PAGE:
New government and its economic reforms could bring about that reason to cheer
A Saima Builders project takes shape against the Karachi skyline. Demand for offplan remains robust in Karachi.
A crippling currency decline and a worsening economy were not able to crimp Pakistan’s property market in the last 18 months. Now, with the political situation having cleared up with a new government in power, developers are building up some great expectations on the sector’s performance.
“Developers for the most part have remained aggressive with their launches, not only in the major cities but in Tier 2 areas of Hyderabad, Peshawar and Quetta as well,” said Furqan Hussain, who heads Quice Industries. “This trend is expected to continue because the depth of demand is clearly self-evident.” The developer currently has three projects in Karachi City, and is exploring the possibility of making an appearance in Islamabad within the next two three years.
Hussain’s optimism would have seemed misplaced just six months ago. At the time, the rupee seemed locked into a spiral, and had dropped more than 20 per cent since January 2017. (A dollar gets Rs124.12 based on the Friday exchange rate.)
There was constant chatter about the need for some sort of help from the International Monetary Fund to prop up a fast deteriorating situation.
But the recent elections and Imran Khan’s step up as Prime Minister seem to have brought the economy some breathing space. In the real estate space, developers say there aren’t any overt concerns about high supply getting caught out by muted demand.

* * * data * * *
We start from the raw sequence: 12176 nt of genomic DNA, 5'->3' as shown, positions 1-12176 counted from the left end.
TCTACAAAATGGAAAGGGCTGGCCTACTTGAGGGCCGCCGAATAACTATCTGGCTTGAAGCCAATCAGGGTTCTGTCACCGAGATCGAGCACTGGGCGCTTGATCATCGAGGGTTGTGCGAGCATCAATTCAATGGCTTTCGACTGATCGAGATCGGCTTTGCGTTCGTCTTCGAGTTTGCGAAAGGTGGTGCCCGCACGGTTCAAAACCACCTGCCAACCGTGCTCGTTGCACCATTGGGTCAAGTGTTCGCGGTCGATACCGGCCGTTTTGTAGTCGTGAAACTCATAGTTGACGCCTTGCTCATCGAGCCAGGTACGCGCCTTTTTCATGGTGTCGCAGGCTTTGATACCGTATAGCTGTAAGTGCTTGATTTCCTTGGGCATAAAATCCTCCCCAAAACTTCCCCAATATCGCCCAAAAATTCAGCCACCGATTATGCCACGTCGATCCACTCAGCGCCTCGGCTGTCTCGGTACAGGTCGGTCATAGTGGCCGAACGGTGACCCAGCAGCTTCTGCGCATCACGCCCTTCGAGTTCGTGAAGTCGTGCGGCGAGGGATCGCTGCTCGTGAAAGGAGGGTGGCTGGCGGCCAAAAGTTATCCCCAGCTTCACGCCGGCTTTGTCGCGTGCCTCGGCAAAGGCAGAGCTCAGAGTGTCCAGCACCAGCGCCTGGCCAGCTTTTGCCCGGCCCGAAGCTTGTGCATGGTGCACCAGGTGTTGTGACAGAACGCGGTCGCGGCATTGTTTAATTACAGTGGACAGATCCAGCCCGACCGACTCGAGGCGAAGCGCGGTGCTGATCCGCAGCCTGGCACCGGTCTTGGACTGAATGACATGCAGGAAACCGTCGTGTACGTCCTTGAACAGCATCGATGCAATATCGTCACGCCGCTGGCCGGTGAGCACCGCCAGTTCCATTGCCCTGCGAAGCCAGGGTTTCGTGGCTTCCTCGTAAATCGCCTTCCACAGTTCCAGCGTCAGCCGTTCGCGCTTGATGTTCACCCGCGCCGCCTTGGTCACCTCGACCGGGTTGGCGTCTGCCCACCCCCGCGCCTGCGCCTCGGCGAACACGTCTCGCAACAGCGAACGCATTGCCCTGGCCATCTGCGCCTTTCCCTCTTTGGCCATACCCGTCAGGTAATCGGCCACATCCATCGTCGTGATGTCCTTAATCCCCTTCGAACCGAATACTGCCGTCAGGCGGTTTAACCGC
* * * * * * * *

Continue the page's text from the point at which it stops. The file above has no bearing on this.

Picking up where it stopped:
Zeeshan Zaki, Director at Saima Builders, said, “Demand for offplan remains robust in Karachi and that’s across all income strata. We have not experienced an adverse slowdown despite the political climate prior to the elections.
“With regards to our immediate plans, we see no change to our pace of launches. In fact, we feel the pace might even increase given the optimism over the new government’s policies.”
Will non-resident Pakistanis come through in sizeable numbers? According to Hussain, apart from at the top end of the residential market, expect investment flow into Pakistan real estate hasn’t exactly being seeing a surge.
According to Sameer Lakhani, Managing Director at the consultancy Global Capital Partners, “Real estate values did remained muted over the last year — but this is not the same as saying demand is projected to fall. Pakistan faces an acute housing shortage across all income levels, and housing schemes that have thus far been announced will not fully address this shortage.
“While the overall picture remains optimistic after the elections, market participants are still waiting on the direction of economic policies by the new government and which will set the tone for 2019 and beyond. Should the government provide impetus for the affordable housing push — backed by mortgage reform and the offering of such products by the banking sector — property values can then enter a period of sustained growth.
“This optimism obviously needs to be tempered against the backdrop of rising interest rates, which is always a negative for real estate markets.”
But for the moment, developers are willing to get by on that optimism alone. After all, they have had to get through much worse in the recent past.
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